I subscribe to a daily email from Bookbub.com that alerts me to free or cheap (less than $3) ebooks that I can download for my Kindle. With the exception of probably two (soon to be three) series, I only download the ones that are actually free because I’m cheap and have too much left to pay in student loans.
I opened the Bookbub email last week and saw that at the top was a book called Burning Bright for free. Burning Bright is the first in a new series from Melissa McShane called The Extraordinaries.
As you can imagine, not all of the books I download immediately catch my attention. Most of them are in the category of “eh, sounds interesting and it’s free, so, sure, I’ll download it.” However, when I read the blurb for Burning Bright, I immediately thought, “Ooh, this sounds like it’ll be good.”
Y’all. I started reading this on Sunday night after we got back into town, stayed up until 11:00 or 12:00, and only got four or five hours of sleep. When I was at work yesterday, all I could do was think about reading it. And even now, thinking on it, I want to go back and reread it to enjoy it more and see what I missed.
It’s set in a parallel universe, somewhere in the late 1700s and early 1800s judging by the references to Napoleon. England is still very much a patriarchal society and still very much in the Georgian era. There are even mentions to Jane Austen’s Sense and Sensibility as the main character, Elinor, shares a name with the main character of Burning Bright.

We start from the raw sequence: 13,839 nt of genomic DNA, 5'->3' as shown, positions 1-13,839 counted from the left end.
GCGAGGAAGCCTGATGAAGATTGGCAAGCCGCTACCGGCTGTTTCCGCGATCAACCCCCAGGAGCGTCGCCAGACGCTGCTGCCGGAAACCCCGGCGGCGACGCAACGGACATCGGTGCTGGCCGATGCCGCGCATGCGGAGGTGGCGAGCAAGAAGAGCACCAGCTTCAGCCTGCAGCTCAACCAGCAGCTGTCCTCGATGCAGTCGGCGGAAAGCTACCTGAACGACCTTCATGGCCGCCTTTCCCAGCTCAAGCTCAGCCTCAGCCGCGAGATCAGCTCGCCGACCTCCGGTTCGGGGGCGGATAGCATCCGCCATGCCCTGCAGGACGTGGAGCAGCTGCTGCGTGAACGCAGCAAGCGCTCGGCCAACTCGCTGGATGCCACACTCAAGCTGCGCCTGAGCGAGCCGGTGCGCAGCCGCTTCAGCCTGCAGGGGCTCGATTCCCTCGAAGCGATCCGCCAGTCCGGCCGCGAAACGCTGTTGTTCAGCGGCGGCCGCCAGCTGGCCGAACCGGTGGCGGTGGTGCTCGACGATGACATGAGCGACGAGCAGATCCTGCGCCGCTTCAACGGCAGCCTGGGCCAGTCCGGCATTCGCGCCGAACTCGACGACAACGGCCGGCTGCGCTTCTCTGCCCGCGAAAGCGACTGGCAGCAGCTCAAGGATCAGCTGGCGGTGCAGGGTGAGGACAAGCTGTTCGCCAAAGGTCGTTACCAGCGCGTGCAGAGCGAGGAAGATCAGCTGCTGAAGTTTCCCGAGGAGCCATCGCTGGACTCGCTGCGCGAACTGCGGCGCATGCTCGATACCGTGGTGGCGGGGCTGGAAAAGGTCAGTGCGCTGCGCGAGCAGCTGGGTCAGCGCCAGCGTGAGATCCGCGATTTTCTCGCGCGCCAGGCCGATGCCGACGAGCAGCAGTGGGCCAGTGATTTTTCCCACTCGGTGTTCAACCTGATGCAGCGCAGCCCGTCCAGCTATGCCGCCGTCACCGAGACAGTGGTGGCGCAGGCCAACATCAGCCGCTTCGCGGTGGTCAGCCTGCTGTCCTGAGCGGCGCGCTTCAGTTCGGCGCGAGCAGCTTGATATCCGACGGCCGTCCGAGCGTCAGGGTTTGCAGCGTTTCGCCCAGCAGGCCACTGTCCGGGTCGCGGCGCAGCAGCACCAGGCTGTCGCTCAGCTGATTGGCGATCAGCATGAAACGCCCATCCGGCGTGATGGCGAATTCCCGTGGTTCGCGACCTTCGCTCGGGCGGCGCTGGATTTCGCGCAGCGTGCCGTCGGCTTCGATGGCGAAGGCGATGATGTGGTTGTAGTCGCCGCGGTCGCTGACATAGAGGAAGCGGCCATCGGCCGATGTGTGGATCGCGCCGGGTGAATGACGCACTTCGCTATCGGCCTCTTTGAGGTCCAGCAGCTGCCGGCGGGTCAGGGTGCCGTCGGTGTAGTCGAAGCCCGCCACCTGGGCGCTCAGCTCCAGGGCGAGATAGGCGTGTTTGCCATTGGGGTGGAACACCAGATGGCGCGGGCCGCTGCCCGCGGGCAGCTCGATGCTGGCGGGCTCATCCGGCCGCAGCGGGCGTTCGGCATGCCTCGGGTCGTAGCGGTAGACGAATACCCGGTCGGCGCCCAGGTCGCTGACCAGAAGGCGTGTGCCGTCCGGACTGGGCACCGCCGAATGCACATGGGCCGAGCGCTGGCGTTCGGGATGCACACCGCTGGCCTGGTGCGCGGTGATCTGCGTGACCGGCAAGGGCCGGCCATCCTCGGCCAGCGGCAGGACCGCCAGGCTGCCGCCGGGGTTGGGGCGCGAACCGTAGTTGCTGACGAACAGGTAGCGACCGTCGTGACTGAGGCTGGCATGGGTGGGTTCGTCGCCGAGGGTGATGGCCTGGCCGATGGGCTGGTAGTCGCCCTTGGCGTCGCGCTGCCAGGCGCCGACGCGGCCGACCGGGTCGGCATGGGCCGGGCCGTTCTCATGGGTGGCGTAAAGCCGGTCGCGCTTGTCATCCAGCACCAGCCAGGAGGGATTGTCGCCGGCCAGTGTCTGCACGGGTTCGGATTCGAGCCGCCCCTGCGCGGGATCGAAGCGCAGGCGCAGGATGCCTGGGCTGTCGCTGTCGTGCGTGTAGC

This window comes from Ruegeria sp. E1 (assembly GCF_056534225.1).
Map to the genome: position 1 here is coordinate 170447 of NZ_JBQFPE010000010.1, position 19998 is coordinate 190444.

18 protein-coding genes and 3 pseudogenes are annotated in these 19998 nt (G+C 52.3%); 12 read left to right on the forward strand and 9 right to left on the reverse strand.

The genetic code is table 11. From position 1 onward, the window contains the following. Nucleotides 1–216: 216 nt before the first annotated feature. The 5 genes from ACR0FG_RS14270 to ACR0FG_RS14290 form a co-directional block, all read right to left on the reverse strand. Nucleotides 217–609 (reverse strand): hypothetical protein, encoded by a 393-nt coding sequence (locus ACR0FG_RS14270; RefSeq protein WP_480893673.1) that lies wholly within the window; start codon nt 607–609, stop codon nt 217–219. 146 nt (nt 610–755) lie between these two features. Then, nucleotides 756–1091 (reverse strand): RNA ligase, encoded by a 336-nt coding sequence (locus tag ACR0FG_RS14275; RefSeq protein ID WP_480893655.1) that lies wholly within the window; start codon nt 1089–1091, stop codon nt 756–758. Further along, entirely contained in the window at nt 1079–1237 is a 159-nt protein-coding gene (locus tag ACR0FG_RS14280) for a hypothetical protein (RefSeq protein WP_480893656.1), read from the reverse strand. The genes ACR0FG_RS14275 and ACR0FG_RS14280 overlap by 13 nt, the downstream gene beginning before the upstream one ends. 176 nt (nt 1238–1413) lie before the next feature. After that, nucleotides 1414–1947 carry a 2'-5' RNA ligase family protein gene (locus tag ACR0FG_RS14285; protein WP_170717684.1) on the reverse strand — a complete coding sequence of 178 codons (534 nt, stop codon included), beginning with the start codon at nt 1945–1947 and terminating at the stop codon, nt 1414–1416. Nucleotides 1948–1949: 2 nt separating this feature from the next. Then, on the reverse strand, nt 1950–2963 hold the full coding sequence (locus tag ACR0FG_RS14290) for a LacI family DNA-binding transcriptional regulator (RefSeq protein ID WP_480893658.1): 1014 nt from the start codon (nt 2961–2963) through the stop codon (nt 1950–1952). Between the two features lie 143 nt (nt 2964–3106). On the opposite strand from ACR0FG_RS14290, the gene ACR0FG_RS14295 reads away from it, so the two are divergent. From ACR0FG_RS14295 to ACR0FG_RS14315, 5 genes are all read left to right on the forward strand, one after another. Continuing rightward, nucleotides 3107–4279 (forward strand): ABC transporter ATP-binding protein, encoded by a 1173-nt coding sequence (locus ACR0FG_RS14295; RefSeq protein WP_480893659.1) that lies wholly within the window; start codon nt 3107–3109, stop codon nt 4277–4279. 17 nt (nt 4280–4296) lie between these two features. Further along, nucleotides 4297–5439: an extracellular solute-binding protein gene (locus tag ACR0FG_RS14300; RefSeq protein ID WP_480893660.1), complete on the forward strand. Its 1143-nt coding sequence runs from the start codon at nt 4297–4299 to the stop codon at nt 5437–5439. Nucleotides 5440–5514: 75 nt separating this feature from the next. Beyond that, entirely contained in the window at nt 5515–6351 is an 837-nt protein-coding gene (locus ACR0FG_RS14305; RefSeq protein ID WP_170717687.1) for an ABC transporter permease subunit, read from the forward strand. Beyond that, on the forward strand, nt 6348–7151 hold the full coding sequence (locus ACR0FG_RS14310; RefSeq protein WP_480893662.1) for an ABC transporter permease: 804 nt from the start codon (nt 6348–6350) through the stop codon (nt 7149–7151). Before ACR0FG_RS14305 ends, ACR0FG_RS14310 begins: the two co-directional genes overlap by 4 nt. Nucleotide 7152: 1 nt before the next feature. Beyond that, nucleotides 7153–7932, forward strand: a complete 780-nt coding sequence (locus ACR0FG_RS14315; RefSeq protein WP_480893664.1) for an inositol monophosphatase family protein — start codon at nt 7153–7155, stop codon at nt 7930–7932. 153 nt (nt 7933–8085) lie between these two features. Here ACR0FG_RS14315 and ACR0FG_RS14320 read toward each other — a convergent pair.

Elinor is the second daughter of the Pembroke sisters. Her older sister, Selina and a Speaker (meaning a telepath), has been married off, happily, and her younger sister, Amelia, is gifted with Shaping, meaning she can shape her body however she pleases. Elinor’s father, a cold, calculating man focused more on genetics than giving his ungifted second daughter any love, is a Bounder, someone who can teleport, essentially. Elinor’s mother is ungifted, but wholly suited to being a trophy wife.
The story begins when Elinor wakes up in the middle of the night to her room on fire. She has, at age 21, finally uncovered her power as a Scorcher (someone who controls fire). Not only that, she is an Extraordinary Scorcher. Extraordinaries are people whose gifts are stronger than normally gifted people.
Once she has proven she is worth a strong marriage and can produce a strong lineage, her father eagerly sets about trying to marry her off, despite that she cannot be married without her consent. At a second coming out party for her, she dances with men and finds unwelcome attentions from one man in particular. When she flees him and hides in an empty room, she stumbles upon Captain Miles Ramsay, who is also taking a break from the crowds.
Up until that moment, she was convinced that she had two paths in her life: become the spinster daughter, always dependent on her parents to keep her, or marry into a sad, unhappy life and produce children for a husband. Upon meeting Captain Ramsay, she realizes there’s a third path and takes it. Elinor joins the Royal Navy.
I’ll stop there, but Elinor’s strength of character and morality were what really resonated with me (no, not just the middle child thing). She has such forward thoughts throughout her interactions with the men on the ship that it’s astounding. Thoughts such as “‘I can’t believe my honor is such a flimsy thing that I cannot even walk about a ship without raising suspicion,'” or “‘How dare I be accused of a man being unable to control his actions just because I walked by?'”
It’s a line of thinking that really comes to mind in today’s society as well. I won’t keep going on other than to say this: Read this book.
One more thing: I love that McShane really digs down into the nautical knowledge. I picked up a little bit, but will have to research to fully understand it.
I mentioned earlier that there have only been two series that I have actually gone on and bought the rest in the series. Yeah, there’s about to be another series. It just kills me that there’s only one other book so far in The Extraordinaries.